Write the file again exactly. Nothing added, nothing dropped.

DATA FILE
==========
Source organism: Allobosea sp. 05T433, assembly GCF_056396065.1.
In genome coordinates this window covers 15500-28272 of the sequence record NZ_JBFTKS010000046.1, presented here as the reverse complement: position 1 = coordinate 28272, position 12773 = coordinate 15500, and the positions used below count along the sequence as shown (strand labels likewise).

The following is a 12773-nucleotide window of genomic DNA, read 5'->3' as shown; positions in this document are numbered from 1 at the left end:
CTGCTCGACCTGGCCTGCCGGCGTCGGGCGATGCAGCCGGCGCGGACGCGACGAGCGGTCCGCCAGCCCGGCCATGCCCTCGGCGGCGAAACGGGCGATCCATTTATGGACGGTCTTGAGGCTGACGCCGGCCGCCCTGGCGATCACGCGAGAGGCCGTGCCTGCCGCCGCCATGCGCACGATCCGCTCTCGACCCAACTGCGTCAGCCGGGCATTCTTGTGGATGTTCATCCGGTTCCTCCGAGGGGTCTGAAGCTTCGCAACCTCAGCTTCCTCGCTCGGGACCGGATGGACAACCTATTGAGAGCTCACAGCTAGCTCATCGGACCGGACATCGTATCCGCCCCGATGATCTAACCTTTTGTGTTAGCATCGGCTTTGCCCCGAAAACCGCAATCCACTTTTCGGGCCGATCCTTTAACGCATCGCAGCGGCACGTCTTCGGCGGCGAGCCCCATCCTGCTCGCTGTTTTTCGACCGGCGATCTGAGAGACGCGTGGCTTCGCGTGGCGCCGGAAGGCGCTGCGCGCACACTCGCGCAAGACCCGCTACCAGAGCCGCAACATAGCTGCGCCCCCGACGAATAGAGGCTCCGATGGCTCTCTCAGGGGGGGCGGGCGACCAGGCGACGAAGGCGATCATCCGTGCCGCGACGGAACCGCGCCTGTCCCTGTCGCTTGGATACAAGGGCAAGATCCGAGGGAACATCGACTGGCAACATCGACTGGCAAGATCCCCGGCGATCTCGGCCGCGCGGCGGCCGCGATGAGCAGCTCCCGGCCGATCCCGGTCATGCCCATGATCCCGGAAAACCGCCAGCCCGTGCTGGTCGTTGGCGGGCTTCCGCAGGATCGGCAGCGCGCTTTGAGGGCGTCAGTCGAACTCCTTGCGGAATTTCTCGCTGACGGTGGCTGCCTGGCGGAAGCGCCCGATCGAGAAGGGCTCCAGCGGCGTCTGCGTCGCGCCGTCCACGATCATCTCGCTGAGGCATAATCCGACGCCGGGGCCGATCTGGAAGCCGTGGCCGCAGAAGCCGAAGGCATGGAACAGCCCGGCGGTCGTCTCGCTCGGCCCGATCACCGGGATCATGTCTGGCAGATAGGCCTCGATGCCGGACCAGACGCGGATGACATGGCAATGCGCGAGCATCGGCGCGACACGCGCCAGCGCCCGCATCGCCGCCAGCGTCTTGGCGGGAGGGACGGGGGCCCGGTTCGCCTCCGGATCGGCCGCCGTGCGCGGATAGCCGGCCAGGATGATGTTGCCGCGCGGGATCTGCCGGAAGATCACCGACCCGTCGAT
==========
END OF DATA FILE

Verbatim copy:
Source organism: Allobosea sp. 05T433, assembly GCF_056396065.1.
In genome coordinates this window covers 15500-28272 of the sequence record NZ_JBFTKS010000046.1, presented here as the reverse complement: position 1 = coordinate 28272, position 12773 = coordinate 15500, and the positions used below count along the sequence as shown (strand labels likewise).

The following is a 12773-nucleotide window of genomic DNA, read 5'->3' as shown; positions in this document are numbered from 1 at the left end:
CTGCTCGACCTGGCCTGCCGGCGTCGGGCGATGCAGCCGGCGCGGACGCGACGAGCGGTCCGCCAGCCCGGCCATGCCCTCGGCGGCGAAACGGGCGATCCATTTATGGACGGTCTTGAGGCTGACGCCGGCCGCCCTGGCGATCACGCGAGAGGCCGTGCCTGCCGCCGCCATGCGCACGATCCGCTCTCGACCCAACTGCGTCAGCCGGGCATTCTTGTGGATGTTCATCCGGTTCCTCCGAGGGGTCTGAAGCTTCGCAACCTCAGCTTCCTCGCTCGGGACCGGATGGACAACCTATTGAGAGCTCACAGCTAGCTCATCGGACCGGACATCGTATCCGCCCCGATGATCTAACCTTTTGTGTTAGCATCGGCTTTGCCCCGAAAACCGCAATCCACTTTTCGGGCCGATCCTTTAACGCATCGCAGCGGCACGTCTTCGGCGGCGAGCCCCATCCTGCTCGCTGTTTTTCGACCGGCGATCTGAGAGACGCGTGGCTTCGCGTGGCGCCGGAAGGCGCTGCGCGCACACTCGCGCAAGACCCGCTACCAGAGCCGCAACATAGCTGCGCCCCCGACGAATAGAGGCTCCGATGGCTCTCTCAGGGGGGGCGGGCGACCAGGCGACGAAGGCGATCATCCGTGCCGCGACGGAACCGCGCCTGTCCCTGTCGCTTGGATACAAGGGCAAGATCCGAGGGAACATCGACTGGCAACATCGACTGGCAAGATCCCCGGCGATCTCGGCCGCGCGGCGGCCGCGATGAGCAGCTCCCGGCCGATCCCGGTCATGCCCATGATCCCGGAAAACCGCCAGCCCGTGCTGGTCGTTGGCGGGCTTCCGCAGGATCGGCAGCGCGCTTTGAGGGCGTCAGTCGAACTCCTTGCGGAATTTCTCGCTGACGGTGGCTGCCTGGCGGAAGCGCCCGATCGAGAAGGGCTCCAGCGGCGTCTGCGTCGCGCCGTCCACGATCATCTCGCTGAGGCATAATCCGACGCCGGGGCCGATCTGGAAGCCGTGGCCGCAGAAGCCGAAGGCATGGAACAGCCCGGCGGTCGTCTCGCTCGGCCCGATCACCGGGATCATGTCTGGCAGATAGGCCTCGATGCCGGACCAGACGCGGATGACATGGCAATGCGCGAGCATCGGCGCGACACGCGCCAGCGCCCGCATCGCCGCCAGCGTCTTGGCGGGAGGGACGGGGGCCCGGTTCGCCTCCGGATCGGCCGCCGTGCGCGGATAGCCGGCCAGGATGATGTTGCCGCGCGGGATCTGCCGGAAGATCACCGACCCGTCGAT